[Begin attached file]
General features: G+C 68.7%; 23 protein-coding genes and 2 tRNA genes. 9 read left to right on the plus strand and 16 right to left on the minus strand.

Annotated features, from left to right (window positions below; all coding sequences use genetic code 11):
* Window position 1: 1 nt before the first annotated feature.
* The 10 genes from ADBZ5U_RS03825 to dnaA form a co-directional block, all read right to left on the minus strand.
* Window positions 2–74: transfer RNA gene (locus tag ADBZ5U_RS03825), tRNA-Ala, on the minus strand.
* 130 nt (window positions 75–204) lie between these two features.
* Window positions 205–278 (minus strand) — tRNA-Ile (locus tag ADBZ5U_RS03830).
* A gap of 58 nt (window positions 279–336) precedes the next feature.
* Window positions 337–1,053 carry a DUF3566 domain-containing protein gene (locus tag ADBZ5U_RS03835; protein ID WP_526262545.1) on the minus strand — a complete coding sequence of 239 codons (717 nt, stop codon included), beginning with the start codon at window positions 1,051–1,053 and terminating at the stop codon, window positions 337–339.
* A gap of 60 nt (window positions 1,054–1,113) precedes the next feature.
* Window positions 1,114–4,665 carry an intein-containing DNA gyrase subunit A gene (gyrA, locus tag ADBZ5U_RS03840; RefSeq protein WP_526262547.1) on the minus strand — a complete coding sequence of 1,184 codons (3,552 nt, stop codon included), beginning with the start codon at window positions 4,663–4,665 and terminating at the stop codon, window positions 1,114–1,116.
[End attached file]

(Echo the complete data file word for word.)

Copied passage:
General features: G+C 68.7%; 23 protein-coding genes and 2 tRNA genes. 9 read left to right on the plus strand and 16 right to left on the minus strand.

Annotated features, from left to right (window positions below; all coding sequences use genetic code 11):
* Window position 1: 1 nt before the first annotated feature.
* The 10 genes from ADBZ5U_RS03825 to dnaA form a co-directional block, all read right to left on the minus strand.
* Window positions 2–74: transfer RNA gene (locus tag ADBZ5U_RS03825), tRNA-Ala, on the minus strand.
* 130 nt (window positions 75–204) lie between these two features.
* Window positions 205–278 (minus strand) — tRNA-Ile (locus tag ADBZ5U_RS03830).
* A gap of 58 nt (window positions 279–336) precedes the next feature.
* Window positions 337–1,053 carry a DUF3566 domain-containing protein gene (locus tag ADBZ5U_RS03835; protein ID WP_526262545.1) on the minus strand — a complete coding sequence of 239 codons (717 nt, stop codon included), beginning with the start codon at window positions 1,051–1,053 and terminating at the stop codon, window positions 337–339.
* A gap of 60 nt (window positions 1,054–1,113) precedes the next feature.
* Window positions 1,114–4,665 carry an intein-containing DNA gyrase subunit A gene (gyrA, locus tag ADBZ5U_RS03840; RefSeq protein WP_526262547.1) on the minus strand — a complete coding sequence of 1,184 codons (3,552 nt, stop codon included), beginning with the start codon at window positions 4,663–4,665 and terminating at the stop codon, window positions 1,114–1,116.